All of the above and also it may have something to do with the fact that many Steampunks appreciate Gothic art and Horror on some level.
H.P. Lovecraft is a master at frightening those who dare read his work in the middle of the night while alone in a dimly light room.  

"If I could create an ideal world, it would be an England with the fire of the Elizabethans, the correct taste of the Georgians, and the refinement and pure ideals of the Victorians"

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« Reply #13 on: July 03, 2016, 02:46:17 am »

the entire steampunk subculture has a bit of a tentacle fetish

Honestly I hadn't noticed this.  Really?  If we're talking about shokushu goukan, then perhaps a darker corner of this site should be found as you suggest   Shocked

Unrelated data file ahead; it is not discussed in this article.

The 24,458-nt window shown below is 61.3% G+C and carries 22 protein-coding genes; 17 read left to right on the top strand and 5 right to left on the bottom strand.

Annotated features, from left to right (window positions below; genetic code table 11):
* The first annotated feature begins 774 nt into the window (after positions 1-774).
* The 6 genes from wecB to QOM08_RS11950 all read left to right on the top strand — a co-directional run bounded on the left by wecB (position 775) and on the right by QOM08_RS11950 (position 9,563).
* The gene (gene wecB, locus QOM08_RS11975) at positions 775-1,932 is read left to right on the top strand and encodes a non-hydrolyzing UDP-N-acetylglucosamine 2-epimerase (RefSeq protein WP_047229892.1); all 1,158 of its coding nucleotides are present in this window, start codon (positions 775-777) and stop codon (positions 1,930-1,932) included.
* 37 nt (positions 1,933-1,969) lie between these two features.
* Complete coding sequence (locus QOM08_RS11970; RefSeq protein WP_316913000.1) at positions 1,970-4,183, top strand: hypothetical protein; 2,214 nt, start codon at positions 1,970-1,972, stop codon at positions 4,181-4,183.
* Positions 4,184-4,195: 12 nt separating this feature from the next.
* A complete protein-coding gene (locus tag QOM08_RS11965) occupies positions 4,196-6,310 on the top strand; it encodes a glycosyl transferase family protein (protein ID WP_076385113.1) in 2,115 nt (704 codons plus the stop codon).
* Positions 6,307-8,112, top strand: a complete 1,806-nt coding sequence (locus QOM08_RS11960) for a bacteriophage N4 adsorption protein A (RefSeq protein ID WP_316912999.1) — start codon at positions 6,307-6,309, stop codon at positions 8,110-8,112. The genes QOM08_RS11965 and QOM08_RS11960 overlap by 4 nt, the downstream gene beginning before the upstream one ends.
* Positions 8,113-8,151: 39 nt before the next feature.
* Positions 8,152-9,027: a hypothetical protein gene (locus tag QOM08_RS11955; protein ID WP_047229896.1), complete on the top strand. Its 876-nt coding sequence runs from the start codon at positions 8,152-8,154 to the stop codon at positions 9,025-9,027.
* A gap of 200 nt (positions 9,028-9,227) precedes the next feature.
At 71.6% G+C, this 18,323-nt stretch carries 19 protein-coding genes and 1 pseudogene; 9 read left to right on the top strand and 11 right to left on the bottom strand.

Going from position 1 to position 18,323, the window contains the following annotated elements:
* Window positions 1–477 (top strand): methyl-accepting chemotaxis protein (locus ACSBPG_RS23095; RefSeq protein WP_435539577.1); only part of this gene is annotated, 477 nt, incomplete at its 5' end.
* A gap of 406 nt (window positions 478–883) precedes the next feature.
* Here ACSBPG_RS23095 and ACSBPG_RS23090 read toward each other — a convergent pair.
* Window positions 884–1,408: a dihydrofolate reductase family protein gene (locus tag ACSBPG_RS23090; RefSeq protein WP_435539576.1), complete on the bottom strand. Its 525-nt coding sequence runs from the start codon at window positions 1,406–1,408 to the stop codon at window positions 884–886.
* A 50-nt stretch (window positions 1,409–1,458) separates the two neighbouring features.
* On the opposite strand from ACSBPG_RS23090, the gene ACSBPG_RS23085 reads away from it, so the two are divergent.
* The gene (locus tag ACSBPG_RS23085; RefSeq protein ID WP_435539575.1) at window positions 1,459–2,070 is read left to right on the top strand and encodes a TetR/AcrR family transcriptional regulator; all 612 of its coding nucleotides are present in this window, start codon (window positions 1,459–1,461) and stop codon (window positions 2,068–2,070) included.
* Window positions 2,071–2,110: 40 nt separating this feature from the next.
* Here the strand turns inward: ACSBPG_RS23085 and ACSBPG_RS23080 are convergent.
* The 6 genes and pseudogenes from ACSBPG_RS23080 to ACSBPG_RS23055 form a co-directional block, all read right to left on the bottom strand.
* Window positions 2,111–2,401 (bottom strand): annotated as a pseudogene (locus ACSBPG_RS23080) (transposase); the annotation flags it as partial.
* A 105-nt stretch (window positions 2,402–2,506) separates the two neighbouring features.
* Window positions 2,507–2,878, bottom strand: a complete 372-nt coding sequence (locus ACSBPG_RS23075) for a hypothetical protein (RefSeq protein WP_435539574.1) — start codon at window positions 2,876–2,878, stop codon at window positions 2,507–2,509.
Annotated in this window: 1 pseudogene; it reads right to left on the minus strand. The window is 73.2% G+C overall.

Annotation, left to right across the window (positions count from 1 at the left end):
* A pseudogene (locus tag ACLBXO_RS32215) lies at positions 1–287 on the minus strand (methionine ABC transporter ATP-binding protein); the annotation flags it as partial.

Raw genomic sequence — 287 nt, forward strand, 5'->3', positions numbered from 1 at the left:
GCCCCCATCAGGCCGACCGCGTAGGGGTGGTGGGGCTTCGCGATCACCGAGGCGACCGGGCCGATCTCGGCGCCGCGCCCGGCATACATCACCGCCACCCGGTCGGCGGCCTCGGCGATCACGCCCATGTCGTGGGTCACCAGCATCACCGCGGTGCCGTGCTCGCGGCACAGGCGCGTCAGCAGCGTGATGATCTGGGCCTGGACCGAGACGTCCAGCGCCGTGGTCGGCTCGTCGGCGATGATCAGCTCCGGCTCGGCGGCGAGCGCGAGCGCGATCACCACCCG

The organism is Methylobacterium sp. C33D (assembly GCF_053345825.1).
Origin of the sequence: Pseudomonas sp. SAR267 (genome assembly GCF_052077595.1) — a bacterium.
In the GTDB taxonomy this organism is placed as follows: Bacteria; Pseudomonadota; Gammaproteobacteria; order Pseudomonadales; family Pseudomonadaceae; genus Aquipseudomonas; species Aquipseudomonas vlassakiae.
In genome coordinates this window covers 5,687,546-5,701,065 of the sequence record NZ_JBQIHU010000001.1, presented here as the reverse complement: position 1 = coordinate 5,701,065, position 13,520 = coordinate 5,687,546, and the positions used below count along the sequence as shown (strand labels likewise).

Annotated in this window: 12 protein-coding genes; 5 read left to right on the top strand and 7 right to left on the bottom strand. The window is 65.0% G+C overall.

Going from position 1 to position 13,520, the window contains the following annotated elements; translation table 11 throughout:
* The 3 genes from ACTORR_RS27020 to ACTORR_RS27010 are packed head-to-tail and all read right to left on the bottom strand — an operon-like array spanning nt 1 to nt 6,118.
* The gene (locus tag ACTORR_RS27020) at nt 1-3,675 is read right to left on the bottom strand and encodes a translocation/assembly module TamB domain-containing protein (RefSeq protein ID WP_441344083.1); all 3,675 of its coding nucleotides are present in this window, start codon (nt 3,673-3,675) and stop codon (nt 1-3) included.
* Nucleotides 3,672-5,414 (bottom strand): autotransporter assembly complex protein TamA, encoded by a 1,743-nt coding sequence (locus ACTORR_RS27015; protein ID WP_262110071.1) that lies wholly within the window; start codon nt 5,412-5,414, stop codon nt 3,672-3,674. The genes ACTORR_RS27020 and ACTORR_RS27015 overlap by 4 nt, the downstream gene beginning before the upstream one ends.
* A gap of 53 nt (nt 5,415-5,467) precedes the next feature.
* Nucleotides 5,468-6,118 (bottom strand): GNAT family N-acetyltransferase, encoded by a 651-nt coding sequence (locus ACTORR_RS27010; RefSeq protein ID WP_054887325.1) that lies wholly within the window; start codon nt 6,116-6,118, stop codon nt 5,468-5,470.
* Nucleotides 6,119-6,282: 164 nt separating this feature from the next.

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Athanor
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« Reply #14 on: July 03, 2016, 03:59:41 am »

 

"If I could create an ideal world, it would be an England with the fire of the Elizabethans, the correct taste of the Georgians, and the refinement and pure ideals [and technology] of the Victorians"

H. P. Lovecraft

There. I've amended Lovecraft's quote, a bit, to more accurately reflect  Steampunk interests. Although I think H.P.L. himself didn't care much for any kind of technology.

Athanor.
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chironex
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« Reply #15 on: July 03, 2016, 09:15:13 am »

the entire steampunk subculture has a bit of a tentacle fetish

Honestly I hadn't noticed this.  Really?  If we're talking about shokushu goukan, then perhaps a darker corner of this site should be found as you suggest   Shocked